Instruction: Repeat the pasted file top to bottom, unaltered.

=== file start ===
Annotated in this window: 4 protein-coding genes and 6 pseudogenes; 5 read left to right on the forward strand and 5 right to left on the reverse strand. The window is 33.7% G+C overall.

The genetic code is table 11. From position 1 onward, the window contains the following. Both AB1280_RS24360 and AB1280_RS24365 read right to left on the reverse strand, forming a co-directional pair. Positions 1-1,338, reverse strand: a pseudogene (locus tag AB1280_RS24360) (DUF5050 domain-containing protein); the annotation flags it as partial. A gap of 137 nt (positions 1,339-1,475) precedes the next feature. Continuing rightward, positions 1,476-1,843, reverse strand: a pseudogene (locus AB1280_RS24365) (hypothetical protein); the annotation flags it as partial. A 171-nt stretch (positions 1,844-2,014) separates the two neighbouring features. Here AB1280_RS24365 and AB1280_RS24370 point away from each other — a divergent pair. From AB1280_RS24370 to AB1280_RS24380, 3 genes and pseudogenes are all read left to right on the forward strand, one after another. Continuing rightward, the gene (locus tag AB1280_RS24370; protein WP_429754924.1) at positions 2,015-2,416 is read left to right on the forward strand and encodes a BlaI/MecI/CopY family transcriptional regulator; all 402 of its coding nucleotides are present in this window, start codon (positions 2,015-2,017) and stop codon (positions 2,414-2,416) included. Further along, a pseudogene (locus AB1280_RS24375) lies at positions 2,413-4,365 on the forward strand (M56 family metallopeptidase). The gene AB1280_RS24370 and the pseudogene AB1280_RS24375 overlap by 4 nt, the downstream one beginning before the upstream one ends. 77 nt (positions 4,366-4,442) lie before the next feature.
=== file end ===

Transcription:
Annotated in this window: 4 protein-coding genes and 6 pseudogenes; 5 read left to right on the forward strand and 5 right to left on the reverse strand. The window is 33.7% G+C overall.

The genetic code is table 11. From position 1 onward, the window contains the following. Both AB1280_RS24360 and AB1280_RS24365 read right to left on the reverse strand, forming a co-directional pair. Positions 1-1,338, reverse strand: a pseudogene (locus tag AB1280_RS24360) (DUF5050 domain-containing protein); the annotation flags it as partial. A gap of 137 nt (positions 1,339-1,475) precedes the next feature. Continuing rightward, positions 1,476-1,843, reverse strand: a pseudogene (locus AB1280_RS24365) (hypothetical protein); the annotation flags it as partial. A 171-nt stretch (positions 1,844-2,014) separates the two neighbouring features. Here AB1280_RS24365 and AB1280_RS24370 point away from each other — a divergent pair. From AB1280_RS24370 to AB1280_RS24380, 3 genes and pseudogenes are all read left to right on the forward strand, one after another. Continuing rightward, the gene (locus tag AB1280_RS24370; protein WP_429754924.1) at positions 2,015-2,416 is read left to right on the forward strand and encodes a BlaI/MecI/CopY family transcriptional regulator; all 402 of its coding nucleotides are present in this window, start codon (positions 2,015-2,017) and stop codon (positions 2,414-2,416) included. Further along, a pseudogene (locus AB1280_RS24375) lies at positions 2,413-4,365 on the forward strand (M56 family metallopeptidase). The gene AB1280_RS24370 and the pseudogene AB1280_RS24375 overlap by 4 nt, the downstream one beginning before the upstream one ends. 77 nt (positions 4,366-4,442) lie before the next feature.